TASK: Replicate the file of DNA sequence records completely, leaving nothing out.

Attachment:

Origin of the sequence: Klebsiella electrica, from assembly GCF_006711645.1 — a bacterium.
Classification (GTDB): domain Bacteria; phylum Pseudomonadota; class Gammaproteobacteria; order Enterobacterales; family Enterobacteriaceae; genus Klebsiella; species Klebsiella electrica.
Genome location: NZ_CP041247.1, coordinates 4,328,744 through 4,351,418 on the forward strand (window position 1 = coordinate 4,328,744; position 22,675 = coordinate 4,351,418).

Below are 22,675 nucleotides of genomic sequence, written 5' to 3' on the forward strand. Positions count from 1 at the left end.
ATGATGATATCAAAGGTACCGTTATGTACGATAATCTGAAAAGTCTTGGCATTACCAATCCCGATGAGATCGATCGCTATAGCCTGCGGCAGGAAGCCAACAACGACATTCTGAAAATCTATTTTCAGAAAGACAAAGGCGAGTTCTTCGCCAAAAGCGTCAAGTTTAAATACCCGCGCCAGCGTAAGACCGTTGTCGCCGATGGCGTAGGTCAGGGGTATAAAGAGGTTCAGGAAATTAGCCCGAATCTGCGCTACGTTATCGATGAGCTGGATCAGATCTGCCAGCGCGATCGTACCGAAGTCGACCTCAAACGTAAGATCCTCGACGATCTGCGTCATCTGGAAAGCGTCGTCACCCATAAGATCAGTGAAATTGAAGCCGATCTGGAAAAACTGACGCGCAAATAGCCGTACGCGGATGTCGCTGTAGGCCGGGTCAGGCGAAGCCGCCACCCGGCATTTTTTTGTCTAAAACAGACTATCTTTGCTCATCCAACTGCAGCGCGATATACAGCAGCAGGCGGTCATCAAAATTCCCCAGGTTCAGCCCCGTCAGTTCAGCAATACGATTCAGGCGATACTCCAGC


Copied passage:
Origin of the sequence: Klebsiella electrica, from assembly GCF_006711645.1 — a bacterium.
Classification (GTDB): domain Bacteria; phylum Pseudomonadota; class Gammaproteobacteria; order Enterobacterales; family Enterobacteriaceae; genus Klebsiella; species Klebsiella electrica.
Genome location: NZ_CP041247.1, coordinates 4,328,744 through 4,351,418 on the forward strand (window position 1 = coordinate 4,328,744; position 22,675 = coordinate 4,351,418).

Below are 22,675 nucleotides of genomic sequence, written 5' to 3' on the forward strand. Positions count from 1 at the left end.
ATGATGATATCAAAGGTACCGTTATGTACGATAATCTGAAAAGTCTTGGCATTACCAATCCCGATGAGATCGATCGCTATAGCCTGCGGCAGGAAGCCAACAACGACATTCTGAAAATCTATTTTCAGAAAGACAAAGGCGAGTTCTTCGCCAAAAGCGTCAAGTTTAAATACCCGCGCCAGCGTAAGACCGTTGTCGCCGATGGCGTAGGTCAGGGGTATAAAGAGGTTCAGGAAATTAGCCCGAATCTGCGCTACGTTATCGATGAGCTGGATCAGATCTGCCAGCGCGATCGTACCGAAGTCGACCTCAAACGTAAGATCCTCGACGATCTGCGTCATCTGGAAAGCGTCGTCACCCATAAGATCAGTGAAATTGAAGCCGATCTGGAAAAACTGACGCGCAAATAGCCGTACGCGGATGTCGCTGTAGGCCGGGTCAGGCGAAGCCGCCACCCGGCATTTTTTTGTCTAAAACAGACTATCTTTGCTCATCCAACTGCAGCGCGATATACAGCAGCAGGCGGTCATCAAAATTCCCCAGGTTCAGCCCCGTCAGTTCAGCAATACGATTCAGGCGATACTCCAGC